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Greek Americans Think Trump Sides with Turkey But Still Support Him, Poll Finds

Support for US President Donald Trump has increased compared to 2016, despite negative views of his handling of Greek issues, according to the findings of an electronic survey conducted by the well-respected pollsters of Signet Research on behalf of Greek Reporter.

The objective of the survey answered by more than one thousand Greek Reporter readers who are eligible to vote was to better understand the political opinions of Greek Americans regarding the upcoming 2020 United States Presidential election.

“The findings of this survey may be accepted as accurate, at a 95% confidence level, within a sampling tolerance of approximately +/- 2.9%,” notes Signet Research head Joanna Zanopoulo.

The survey ran between February 19 and March 9, 2020.

Key Findings:

Support for Donald Trump has increased

Support for President Trump has increased by four percent. Whereas 44 percent said they voted for Trump in 2016, 48 percent say they will now vote for him in the upcoming election.

Trump and impeachment

The majority of respondents — 67 percent — said that Trump’s impeachment had “little to no” effect on their opinion of him. Out of those who were influenced by the impeachment, 51 percent said they have a negative view of the President and 49 percent positive.

Joe Biden Most Popular Opponent

Former VP Joe Biden. Credit: Gage Skidmore

According to the results of the survey, 22 percent would vote for a Democratic nominee, whereas seventeen percent say they would vote for “anyone but Trump,” and 11 percent replied they would probably vote for a Democratic nominee.

Joe Biden is the strongest candidate among the Democrat candidates. From those who responded that they would probably vote for a Democratic nominee, depending on whom, Biden gets 56 percent, whereas Bernie Sanders is at 50 percent. The rest say they would either vote for Trump or not vote at all.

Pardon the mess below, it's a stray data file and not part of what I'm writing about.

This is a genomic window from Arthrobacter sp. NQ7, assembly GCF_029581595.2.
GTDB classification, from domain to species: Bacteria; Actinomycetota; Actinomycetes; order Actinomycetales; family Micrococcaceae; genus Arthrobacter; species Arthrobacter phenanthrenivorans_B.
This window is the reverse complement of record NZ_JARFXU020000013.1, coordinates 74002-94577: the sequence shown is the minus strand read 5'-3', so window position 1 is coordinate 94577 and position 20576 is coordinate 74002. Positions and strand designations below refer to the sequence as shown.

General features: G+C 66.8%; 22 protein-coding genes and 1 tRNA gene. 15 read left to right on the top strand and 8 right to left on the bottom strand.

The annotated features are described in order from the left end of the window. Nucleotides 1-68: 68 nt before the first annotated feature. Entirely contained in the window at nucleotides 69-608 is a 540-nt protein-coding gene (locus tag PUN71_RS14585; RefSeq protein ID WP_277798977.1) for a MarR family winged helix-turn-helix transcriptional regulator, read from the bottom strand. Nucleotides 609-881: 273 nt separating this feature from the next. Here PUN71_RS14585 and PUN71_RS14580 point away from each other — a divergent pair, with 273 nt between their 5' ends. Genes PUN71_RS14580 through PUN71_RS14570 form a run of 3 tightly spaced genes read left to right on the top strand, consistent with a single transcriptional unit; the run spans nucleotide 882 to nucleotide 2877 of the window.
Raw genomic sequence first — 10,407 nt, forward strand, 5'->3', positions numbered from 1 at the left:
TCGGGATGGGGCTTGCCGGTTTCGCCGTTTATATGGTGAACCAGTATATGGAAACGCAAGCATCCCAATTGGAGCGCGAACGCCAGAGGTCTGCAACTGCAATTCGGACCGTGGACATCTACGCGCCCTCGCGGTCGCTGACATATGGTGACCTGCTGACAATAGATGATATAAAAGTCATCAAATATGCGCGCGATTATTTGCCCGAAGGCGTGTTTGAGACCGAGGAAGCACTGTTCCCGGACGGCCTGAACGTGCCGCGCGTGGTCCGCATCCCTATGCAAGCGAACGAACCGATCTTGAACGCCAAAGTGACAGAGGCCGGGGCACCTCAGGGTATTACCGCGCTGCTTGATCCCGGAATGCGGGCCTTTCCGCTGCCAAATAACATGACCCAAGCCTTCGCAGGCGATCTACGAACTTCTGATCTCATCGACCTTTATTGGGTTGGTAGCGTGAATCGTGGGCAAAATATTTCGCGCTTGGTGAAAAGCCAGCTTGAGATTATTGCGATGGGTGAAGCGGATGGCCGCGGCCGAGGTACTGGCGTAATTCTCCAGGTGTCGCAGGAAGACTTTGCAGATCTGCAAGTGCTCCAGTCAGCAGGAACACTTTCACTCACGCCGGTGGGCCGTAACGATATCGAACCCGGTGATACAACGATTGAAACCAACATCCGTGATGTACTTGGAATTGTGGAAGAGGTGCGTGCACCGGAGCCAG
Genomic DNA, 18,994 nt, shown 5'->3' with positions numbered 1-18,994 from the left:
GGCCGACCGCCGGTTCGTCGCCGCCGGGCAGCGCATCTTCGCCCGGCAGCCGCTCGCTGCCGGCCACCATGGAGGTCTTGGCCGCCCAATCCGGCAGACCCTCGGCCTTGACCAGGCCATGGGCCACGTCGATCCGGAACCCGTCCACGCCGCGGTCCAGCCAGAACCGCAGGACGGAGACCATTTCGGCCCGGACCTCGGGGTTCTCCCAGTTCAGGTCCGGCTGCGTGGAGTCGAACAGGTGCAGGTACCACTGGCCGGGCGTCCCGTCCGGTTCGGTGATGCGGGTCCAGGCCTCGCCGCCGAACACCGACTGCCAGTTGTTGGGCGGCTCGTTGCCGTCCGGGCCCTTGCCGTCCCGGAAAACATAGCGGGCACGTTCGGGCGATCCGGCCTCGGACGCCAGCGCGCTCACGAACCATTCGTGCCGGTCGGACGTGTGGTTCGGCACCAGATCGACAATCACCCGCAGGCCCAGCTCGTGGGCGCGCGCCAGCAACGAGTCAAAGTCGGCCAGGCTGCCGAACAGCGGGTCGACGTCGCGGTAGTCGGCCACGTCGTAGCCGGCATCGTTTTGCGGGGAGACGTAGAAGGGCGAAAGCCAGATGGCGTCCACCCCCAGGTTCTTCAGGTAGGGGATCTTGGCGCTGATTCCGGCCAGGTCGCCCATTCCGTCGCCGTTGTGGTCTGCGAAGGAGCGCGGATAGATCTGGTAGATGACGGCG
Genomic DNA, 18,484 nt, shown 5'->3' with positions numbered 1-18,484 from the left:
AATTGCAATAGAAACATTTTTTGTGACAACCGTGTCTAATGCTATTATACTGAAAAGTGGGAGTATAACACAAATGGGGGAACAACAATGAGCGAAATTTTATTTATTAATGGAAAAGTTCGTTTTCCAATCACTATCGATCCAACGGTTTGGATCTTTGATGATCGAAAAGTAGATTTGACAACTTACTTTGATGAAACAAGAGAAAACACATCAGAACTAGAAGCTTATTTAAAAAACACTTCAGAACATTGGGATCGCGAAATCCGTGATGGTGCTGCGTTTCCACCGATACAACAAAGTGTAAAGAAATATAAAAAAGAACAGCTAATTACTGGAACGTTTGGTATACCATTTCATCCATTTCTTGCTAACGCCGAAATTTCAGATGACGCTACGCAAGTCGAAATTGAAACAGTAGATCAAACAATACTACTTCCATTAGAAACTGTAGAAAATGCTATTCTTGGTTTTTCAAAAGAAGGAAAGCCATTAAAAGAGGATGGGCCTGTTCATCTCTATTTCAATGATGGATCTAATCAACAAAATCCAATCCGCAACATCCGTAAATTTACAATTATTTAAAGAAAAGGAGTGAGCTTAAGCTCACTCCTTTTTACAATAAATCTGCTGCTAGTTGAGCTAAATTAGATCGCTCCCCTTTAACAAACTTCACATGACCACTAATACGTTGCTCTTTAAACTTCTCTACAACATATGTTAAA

Economy rules

The vast majority of respondents — 67 percent — say that the economy is the most important issue when it comes to influencing their vote in the 2020 elections.

Healthcare, at 58 percent, and immigration, at 42 percent, followed. The candidate’s stance on Greece is in seventh place on a list of factors potentially influencing respondents’ vote, at 29 percent.

Greek PM Kiriakos Mitsotakis meets President Trump at the White House Credit: WH

Trump and Greek issues

The majority of respondents say that President Trump has not been good for Greece. Fully 44 percent say that his presidency was not good for Greece, against 37 percent who say it was good. There is significant percentage of “don’t knows” at 19 percent.

In welcoming Greek PM Kyriakos Mitsotakis to the White House in January, President Trump referred to Greece as a “reliable partner” and congratulated the country for its recent rapid economic development. “Greece and its recovery are a huge success,” the US President underscored at the time.

Yet his reluctance to openly condemn Turkey’s aggressiveness in the eastern Mediterranean has been a significant factor in shaping negative news of his presidency among Greek Americans.

Still, according to the survey, respondents believe that President Trump helped Greek causes more than previous American Presidents. The mean score of each of the last four Presidents is as follows:

Donald Trump 2.48
Bill Clinton 2.28
Barack Obama 2.19
George W. Bush 2.05

Trump and Turkey

On the question of how President Trump’s actions/reactions in regard to Erdogan and/or Turkey have affected the public’s opinion of him and the likelihood of voting for him, the majority — 55 percent — say it has a negative impact. Only eight percent say that it has positively affected their opinion of him and the likelihood of voting for him.

Trump has been criticized for inviting Erdogan to the White House in January 2020, when Turkey was repeatedly contesting Greek sovereignty, including calling for the demilitarization of sixteen Aegean islands and signing a maritime agreement with Libya which Athens describes as illegal and void.

Views on Greek Politics

By a wide margin — 59 percent — respondents say that Kyriakos Mitsotakis does a better job as the Prime Minister of Greece, whereas former PM Alexis Tsipras receives only eight percent support.

The decision by Mitsotakis’ government to grant Greeks who live abroad the right to vote in the country’s national elections — a long-overdue demand by organizations of the Greek diaspora — has apparently helped the Prime Minister’s popularity.

On the question how they would vote if a Greek election was being held now, the ruling New Democracy party gets 44 percent, followed by Not sure/Don’t know/Not applicable at 37 percent.

The former governing party of SYRIZA receives only five percent of the vote while DiEM25, headed by former finance minister Yanis Varoufakis receives 4% of the vote according to the poll, which was targeted toward the Greek Diaspora in the United States.

See the full report and results here. 


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